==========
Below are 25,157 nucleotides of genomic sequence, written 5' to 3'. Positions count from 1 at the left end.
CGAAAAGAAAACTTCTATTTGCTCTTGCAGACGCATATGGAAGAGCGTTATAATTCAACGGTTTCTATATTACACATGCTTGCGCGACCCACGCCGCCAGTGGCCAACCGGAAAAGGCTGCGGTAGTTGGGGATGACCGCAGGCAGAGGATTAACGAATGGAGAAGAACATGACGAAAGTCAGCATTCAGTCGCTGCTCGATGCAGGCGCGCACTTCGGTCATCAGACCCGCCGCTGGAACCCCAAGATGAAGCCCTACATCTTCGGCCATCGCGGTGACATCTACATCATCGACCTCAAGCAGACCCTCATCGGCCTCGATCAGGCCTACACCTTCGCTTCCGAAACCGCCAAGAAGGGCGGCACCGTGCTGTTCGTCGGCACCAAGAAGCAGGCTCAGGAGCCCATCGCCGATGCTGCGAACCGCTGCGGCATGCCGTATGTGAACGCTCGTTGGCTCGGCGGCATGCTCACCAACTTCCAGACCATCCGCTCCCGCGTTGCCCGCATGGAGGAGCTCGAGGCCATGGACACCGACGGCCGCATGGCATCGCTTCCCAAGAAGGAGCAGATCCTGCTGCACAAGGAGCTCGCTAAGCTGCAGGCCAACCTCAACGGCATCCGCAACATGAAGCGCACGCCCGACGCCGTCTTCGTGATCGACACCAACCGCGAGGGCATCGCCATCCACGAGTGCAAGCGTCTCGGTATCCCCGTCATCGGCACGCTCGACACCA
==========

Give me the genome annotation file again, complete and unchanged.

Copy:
Below are 25,157 nucleotides of genomic sequence, written 5' to 3'. Positions count from 1 at the left end.
CGAAAAGAAAACTTCTATTTGCTCTTGCAGACGCATATGGAAGAGCGTTATAATTCAACGGTTTCTATATTACACATGCTTGCGCGACCCACGCCGCCAGTGGCCAACCGGAAAAGGCTGCGGTAGTTGGGGATGACCGCAGGCAGAGGATTAACGAATGGAGAAGAACATGACGAAAGTCAGCATTCAGTCGCTGCTCGATGCAGGCGCGCACTTCGGTCATCAGACCCGCCGCTGGAACCCCAAGATGAAGCCCTACATCTTCGGCCATCGCGGTGACATCTACATCATCGACCTCAAGCAGACCCTCATCGGCCTCGATCAGGCCTACACCTTCGCTTCCGAAACCGCCAAGAAGGGCGGCACCGTGCTGTTCGTCGGCACCAAGAAGCAGGCTCAGGAGCCCATCGCCGATGCTGCGAACCGCTGCGGCATGCCGTATGTGAACGCTCGTTGGCTCGGCGGCATGCTCACCAACTTCCAGACCATCCGCTCCCGCGTTGCCCGCATGGAGGAGCTCGAGGCCATGGACACCGACGGCCGCATGGCATCGCTTCCCAAGAAGGAGCAGATCCTGCTGCACAAGGAGCTCGCTAAGCTGCAGGCCAACCTCAACGGCATCCGCAACATGAAGCGCACGCCCGACGCCGTCTTCGTGATCGACACCAACCGCGAGGGCATCGCCATCCACGAGTGCAAGCGTCTCGGTATCCCCGTCATCGGCACGCTCGACACCA